It figures that the Governator himself, Arnold Schwarzenegger would star in the movie that suggest that yes, men can even give birth better than women. The fact that the folks at Rotten Tomatoes chose Predator over this as their Schwarzenegger entry completely boggles the mind.



4. The Room

Man, this movie is so manly that one of the actors is named Stestosterone or something like that!

More importantly, it gets at the underlying sentiments that drive all attempts at manliness: women are evil. Johnny just wants to be an ordinary man, doing ordinary man things. You know, like tossing around the old pigskin, wearing tuxedos and tossing around the old pigskin while wearing tuxedos. But his future wife, Lisa is tearing him apart (because she's a woman)!

Even though it's made entirely clear that Johnny is a really great guy who likes puppies! And he can provide for Lisa, which she clearly can't do for herself (because she's a woman)! And Lisa's mother Claudette can't provide for her either because she definitely has breast cancer (because she's a woman)! And the other female character Michelle just sort of randomly shows up in their house and makes out with some guy and contributes nothing to the plot (because she's a woman)!

Actor Tommy Wiseau ultimately captures the heartbreak of all men. Come on women! Stop tearing us apart!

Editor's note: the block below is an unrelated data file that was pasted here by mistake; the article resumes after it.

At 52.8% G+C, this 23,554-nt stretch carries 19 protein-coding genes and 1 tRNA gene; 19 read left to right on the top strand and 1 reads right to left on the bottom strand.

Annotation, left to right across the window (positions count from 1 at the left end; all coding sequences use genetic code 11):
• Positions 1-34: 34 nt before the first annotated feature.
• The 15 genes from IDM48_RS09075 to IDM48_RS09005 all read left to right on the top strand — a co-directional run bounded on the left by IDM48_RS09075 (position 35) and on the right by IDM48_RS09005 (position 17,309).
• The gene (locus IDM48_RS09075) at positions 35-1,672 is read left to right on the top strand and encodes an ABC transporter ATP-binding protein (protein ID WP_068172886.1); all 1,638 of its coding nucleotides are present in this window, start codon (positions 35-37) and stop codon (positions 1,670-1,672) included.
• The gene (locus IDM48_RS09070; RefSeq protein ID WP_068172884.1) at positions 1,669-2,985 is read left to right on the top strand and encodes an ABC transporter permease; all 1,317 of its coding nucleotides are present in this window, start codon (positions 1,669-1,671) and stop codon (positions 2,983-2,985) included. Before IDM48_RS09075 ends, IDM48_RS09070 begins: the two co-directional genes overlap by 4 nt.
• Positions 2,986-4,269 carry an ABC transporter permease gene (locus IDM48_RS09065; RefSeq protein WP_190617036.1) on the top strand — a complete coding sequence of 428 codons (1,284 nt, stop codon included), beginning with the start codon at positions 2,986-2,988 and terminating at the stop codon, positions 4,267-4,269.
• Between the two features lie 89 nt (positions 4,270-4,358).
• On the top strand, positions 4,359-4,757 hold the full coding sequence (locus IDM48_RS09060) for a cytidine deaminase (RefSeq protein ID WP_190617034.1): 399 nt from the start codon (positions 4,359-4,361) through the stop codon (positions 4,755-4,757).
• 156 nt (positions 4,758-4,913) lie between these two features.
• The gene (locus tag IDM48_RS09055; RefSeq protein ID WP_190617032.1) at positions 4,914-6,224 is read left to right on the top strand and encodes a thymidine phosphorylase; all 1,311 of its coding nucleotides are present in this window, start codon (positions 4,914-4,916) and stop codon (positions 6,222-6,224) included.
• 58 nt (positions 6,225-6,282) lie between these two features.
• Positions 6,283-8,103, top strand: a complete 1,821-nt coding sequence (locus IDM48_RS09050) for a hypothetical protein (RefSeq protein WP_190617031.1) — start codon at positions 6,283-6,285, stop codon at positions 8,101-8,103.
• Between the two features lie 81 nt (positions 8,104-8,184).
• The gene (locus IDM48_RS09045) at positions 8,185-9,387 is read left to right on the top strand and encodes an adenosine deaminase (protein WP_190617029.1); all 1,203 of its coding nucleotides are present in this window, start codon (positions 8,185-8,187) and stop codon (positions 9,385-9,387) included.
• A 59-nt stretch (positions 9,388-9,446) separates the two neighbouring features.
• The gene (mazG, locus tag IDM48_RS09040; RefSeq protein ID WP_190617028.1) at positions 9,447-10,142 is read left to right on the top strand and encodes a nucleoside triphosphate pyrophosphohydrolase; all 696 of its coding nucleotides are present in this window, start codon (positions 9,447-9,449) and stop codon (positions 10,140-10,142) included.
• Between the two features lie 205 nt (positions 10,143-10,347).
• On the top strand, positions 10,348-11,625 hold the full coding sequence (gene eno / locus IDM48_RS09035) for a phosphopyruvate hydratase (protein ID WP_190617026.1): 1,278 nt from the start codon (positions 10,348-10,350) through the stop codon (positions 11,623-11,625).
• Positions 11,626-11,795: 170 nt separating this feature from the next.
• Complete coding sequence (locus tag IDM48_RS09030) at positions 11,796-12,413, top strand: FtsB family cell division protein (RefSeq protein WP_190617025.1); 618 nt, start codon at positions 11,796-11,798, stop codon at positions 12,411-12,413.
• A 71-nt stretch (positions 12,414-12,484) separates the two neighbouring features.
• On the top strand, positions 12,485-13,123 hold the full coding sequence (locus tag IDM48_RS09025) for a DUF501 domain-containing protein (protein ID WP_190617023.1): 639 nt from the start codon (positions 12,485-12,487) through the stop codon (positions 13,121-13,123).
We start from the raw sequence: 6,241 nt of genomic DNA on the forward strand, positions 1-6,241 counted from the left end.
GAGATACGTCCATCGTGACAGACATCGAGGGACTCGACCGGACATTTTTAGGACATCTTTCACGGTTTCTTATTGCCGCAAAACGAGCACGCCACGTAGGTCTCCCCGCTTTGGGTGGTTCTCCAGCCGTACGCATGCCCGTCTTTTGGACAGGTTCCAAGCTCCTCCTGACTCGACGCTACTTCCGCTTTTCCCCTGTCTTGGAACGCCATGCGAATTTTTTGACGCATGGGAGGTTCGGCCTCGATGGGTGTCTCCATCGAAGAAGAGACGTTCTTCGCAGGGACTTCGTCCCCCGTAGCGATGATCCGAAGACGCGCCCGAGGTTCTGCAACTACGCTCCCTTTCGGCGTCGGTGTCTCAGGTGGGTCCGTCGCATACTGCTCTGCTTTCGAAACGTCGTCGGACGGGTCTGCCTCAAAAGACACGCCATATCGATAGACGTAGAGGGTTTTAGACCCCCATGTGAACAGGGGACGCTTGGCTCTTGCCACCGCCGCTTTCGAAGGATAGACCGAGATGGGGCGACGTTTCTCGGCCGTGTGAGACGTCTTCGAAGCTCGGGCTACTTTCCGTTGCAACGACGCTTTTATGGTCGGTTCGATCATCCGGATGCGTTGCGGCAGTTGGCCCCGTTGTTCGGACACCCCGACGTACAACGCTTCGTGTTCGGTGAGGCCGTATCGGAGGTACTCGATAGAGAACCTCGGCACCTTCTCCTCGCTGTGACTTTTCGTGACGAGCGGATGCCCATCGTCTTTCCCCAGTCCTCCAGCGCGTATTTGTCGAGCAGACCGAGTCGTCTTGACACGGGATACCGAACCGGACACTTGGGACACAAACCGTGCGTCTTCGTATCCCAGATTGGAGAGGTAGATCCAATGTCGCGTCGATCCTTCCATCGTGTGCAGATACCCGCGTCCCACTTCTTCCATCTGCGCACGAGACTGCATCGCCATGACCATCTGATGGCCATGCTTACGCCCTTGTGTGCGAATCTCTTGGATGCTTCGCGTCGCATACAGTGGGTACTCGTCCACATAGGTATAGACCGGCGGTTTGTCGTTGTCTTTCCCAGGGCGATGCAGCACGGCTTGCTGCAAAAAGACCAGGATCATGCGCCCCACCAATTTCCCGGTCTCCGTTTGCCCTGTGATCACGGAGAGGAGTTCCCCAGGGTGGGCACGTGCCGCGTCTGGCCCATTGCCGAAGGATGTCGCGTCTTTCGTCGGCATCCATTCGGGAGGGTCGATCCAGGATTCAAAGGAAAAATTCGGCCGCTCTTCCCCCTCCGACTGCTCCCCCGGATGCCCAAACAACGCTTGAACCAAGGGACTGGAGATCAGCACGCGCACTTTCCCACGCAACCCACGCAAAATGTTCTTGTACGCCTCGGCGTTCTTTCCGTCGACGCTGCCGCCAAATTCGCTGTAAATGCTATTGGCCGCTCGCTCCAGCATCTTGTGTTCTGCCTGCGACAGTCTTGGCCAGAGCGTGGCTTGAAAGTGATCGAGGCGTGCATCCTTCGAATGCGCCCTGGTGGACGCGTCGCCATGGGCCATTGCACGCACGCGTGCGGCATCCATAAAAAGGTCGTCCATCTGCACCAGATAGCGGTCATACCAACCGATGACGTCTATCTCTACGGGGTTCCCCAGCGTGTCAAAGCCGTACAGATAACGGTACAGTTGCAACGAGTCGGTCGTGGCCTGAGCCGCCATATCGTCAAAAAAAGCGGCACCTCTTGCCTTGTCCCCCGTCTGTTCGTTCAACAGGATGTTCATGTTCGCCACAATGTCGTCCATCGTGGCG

3. Antichrist

"A crying woman is a scheming woman. False in legs, false in thighs, false in breasts, teeth, hair and eyes."

Lars Von Trier is the only director ever to win the esteemed award for "the most misogynist movie from the self-proclaimed biggest director in the world" at the Cannes Film Festival. That's because the award was made for the sole purpose of being given to Antichrist, the single manliest horror movie of all time. You think Ash is manly. Well Willem Dafoe's character is so manly his name is "He".

The movie is about a couple of abstract representations of masculinity and femininity named "He" and "She" (Charlotte Gainsbourg) respectively, who decide to camp out in the woods. Being a horror movie, horrible things follow. All of this stems from the fact that She is a fucking psycho (because She's a woman)! He suggested that He and She go to the cabin so that She could get over the grief of their son's suicide, but then He discovers that She drove their son to suicide by making him wear his shoes on the wrong feet (I think. The movie didn't make a whole lot of sense). Once She hits He in the balls with a two-by-four, makes him ejaculate blood, ties a whetstone to his leg and cuts off her own clitoris with a pair of rusty scissors (because She's a woman) He has no choice but to kill her, just as we must kill all women. Because we're men!

WARNING: Do not watch the following video clip under any circumstances!!!


2. Gayniggers From Outer Space

Despite Lars Von Trier winning that award, he still loses out in the game of manly movies to the only Danish movie not directed by him. I speak, of course, of Morton Lindberg's science fiction classic Gayniggers From Outer Space.